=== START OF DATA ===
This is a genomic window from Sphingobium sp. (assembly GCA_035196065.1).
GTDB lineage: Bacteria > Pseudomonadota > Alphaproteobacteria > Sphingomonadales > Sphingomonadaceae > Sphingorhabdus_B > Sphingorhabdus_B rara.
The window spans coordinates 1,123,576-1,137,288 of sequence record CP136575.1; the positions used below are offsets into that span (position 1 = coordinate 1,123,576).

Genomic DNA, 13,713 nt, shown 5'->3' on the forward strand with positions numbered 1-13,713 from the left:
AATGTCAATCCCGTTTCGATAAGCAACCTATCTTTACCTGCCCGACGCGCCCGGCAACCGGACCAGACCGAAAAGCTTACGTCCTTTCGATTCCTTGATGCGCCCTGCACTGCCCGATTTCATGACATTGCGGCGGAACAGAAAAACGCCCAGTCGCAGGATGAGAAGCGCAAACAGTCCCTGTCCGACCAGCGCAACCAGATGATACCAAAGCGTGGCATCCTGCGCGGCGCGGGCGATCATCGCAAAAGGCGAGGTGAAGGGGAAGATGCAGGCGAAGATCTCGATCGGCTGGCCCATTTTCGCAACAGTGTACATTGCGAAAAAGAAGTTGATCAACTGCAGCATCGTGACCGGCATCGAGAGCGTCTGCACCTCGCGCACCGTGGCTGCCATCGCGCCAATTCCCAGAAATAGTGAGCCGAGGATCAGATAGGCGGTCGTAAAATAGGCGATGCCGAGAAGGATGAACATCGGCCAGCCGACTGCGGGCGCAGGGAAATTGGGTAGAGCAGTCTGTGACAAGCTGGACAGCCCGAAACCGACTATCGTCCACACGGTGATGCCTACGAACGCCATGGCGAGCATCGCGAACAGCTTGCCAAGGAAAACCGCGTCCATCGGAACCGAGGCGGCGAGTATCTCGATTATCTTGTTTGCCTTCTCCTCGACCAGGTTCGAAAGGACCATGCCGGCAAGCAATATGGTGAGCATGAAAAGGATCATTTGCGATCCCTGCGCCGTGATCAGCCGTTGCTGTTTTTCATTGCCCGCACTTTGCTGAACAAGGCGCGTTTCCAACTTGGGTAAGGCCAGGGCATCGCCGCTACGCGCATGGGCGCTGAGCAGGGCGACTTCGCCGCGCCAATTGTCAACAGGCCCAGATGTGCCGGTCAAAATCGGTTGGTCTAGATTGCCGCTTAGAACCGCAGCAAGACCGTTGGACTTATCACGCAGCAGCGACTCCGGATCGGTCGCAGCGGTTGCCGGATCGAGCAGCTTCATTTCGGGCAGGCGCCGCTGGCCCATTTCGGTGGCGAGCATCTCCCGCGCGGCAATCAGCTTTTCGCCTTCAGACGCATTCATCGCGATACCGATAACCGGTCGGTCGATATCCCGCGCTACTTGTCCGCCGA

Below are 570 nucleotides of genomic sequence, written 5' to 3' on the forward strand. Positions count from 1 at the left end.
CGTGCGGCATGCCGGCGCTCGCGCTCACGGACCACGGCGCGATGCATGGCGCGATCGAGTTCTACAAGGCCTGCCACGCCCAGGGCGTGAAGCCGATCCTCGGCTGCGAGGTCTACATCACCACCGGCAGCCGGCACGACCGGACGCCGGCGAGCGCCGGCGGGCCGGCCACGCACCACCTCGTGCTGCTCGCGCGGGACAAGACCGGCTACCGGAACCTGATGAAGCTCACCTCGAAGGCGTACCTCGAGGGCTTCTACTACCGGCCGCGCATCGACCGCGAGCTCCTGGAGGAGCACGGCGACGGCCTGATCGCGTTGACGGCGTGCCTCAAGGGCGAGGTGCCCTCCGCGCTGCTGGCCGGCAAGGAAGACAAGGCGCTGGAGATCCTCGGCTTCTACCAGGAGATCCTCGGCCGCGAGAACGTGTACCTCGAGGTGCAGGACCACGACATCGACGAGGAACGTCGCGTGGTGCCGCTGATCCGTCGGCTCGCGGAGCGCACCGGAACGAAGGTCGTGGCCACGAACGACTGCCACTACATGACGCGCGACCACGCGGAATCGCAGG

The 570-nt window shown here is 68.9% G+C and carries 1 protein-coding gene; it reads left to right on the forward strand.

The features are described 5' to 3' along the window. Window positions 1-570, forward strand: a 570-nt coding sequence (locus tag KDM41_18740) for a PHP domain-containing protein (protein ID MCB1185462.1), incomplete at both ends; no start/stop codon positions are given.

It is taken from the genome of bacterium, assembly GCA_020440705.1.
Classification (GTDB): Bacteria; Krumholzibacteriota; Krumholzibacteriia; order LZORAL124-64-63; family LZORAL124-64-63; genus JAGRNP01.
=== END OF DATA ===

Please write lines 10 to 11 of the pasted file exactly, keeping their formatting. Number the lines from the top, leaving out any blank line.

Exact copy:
It is taken from the genome of bacterium, assembly GCA_020440705.1.
Classification (GTDB): Bacteria; Krumholzibacteriota; Krumholzibacteriia; order LZORAL124-64-63; family LZORAL124-64-63; genus JAGRNP01.